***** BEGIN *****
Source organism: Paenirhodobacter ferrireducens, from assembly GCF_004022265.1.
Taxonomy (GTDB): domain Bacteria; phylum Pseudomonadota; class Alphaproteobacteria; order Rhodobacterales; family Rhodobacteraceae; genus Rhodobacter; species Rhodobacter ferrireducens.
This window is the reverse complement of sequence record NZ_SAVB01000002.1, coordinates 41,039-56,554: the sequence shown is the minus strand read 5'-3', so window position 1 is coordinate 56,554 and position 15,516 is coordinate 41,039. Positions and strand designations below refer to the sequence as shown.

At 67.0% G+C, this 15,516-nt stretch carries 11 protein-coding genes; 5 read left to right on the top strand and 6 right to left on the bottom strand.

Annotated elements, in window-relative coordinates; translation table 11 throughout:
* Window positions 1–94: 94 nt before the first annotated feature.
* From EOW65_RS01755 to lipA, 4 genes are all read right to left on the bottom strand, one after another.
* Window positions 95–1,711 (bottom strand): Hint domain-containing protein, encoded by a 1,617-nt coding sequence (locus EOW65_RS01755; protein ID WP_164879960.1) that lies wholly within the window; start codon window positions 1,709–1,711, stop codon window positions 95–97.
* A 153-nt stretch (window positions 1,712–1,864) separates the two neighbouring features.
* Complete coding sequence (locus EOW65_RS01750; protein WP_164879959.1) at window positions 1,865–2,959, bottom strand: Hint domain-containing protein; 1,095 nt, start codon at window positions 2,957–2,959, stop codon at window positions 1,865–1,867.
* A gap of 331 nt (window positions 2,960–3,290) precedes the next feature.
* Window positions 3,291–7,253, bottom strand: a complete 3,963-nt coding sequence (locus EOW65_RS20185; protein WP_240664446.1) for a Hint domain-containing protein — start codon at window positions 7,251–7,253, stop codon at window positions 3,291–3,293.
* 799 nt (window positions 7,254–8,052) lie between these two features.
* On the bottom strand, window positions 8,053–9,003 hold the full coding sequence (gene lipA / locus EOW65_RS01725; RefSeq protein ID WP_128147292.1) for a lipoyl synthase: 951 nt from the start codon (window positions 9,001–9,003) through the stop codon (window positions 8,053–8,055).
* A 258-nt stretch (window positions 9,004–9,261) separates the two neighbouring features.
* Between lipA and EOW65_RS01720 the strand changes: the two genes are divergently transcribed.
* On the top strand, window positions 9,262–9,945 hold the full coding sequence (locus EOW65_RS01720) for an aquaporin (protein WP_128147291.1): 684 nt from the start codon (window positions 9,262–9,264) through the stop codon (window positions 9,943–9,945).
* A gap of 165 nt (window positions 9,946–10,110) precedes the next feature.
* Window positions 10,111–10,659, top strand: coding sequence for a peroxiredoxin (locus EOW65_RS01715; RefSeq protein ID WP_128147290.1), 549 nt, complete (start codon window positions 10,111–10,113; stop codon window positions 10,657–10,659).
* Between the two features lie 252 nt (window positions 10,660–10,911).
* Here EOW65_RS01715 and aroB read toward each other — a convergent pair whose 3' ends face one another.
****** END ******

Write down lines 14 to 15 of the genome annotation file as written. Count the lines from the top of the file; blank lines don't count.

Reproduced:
* On the bottom strand, window positions 8,053–9,003 hold the full coding sequence (gene lipA / locus EOW65_RS01725; RefSeq protein ID WP_128147292.1) for a lipoyl synthase: 951 nt from the start codon (window positions 9,001–9,003) through the stop codon (window positions 8,053–8,055).
* A 258-nt stretch (window positions 9,004–9,261) separates the two neighbouring features.